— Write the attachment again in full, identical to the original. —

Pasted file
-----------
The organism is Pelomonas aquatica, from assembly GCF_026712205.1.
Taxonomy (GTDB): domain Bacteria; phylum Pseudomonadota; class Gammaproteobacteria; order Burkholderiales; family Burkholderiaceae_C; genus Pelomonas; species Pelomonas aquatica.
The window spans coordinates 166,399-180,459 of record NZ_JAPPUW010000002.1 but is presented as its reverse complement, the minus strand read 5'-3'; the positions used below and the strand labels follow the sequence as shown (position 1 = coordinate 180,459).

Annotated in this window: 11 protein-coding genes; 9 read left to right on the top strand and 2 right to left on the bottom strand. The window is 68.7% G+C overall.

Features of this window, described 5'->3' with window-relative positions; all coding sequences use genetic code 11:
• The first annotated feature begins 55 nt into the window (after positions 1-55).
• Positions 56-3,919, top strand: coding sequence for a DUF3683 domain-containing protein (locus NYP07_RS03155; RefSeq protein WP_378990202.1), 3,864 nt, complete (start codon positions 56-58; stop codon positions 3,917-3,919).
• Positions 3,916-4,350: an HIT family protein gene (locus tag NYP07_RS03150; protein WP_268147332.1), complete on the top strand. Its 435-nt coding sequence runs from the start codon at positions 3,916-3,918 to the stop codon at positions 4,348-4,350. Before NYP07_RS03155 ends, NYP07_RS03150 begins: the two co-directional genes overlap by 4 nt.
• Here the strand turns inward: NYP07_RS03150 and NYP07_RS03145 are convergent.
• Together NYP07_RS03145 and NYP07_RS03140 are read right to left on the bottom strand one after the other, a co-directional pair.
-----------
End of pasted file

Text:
The organism is Pelomonas aquatica, from assembly GCF_026712205.1.
Taxonomy (GTDB): domain Bacteria; phylum Pseudomonadota; class Gammaproteobacteria; order Burkholderiales; family Burkholderiaceae_C; genus Pelomonas; species Pelomonas aquatica.
The window spans coordinates 166,399-180,459 of record NZ_JAPPUW010000002.1 but is presented as its reverse complement, the minus strand read 5'-3'; the positions used below and the strand labels follow the sequence as shown (position 1 = coordinate 180,459).

Annotated in this window: 11 protein-coding genes; 9 read left to right on the top strand and 2 right to left on the bottom strand. The window is 68.7% G+C overall.

Features of this window, described 5'->3' with window-relative positions; all coding sequences use genetic code 11:
• The first annotated feature begins 55 nt into the window (after positions 1-55).
• Positions 56-3,919, top strand: coding sequence for a DUF3683 domain-containing protein (locus NYP07_RS03155; RefSeq protein WP_378990202.1), 3,864 nt, complete (start codon positions 56-58; stop codon positions 3,917-3,919).
• Positions 3,916-4,350: an HIT family protein gene (locus tag NYP07_RS03150; protein WP_268147332.1), complete on the top strand. Its 435-nt coding sequence runs from the start codon at positions 3,916-3,918 to the stop codon at positions 4,348-4,350. Before NYP07_RS03155 ends, NYP07_RS03150 begins: the two co-directional genes overlap by 4 nt.
• Here the strand turns inward: NYP07_RS03150 and NYP07_RS03145 are convergent.
• Together NYP07_RS03145 and NYP07_RS03140 are read right to left on the bottom strand one after the other, a co-directional pair.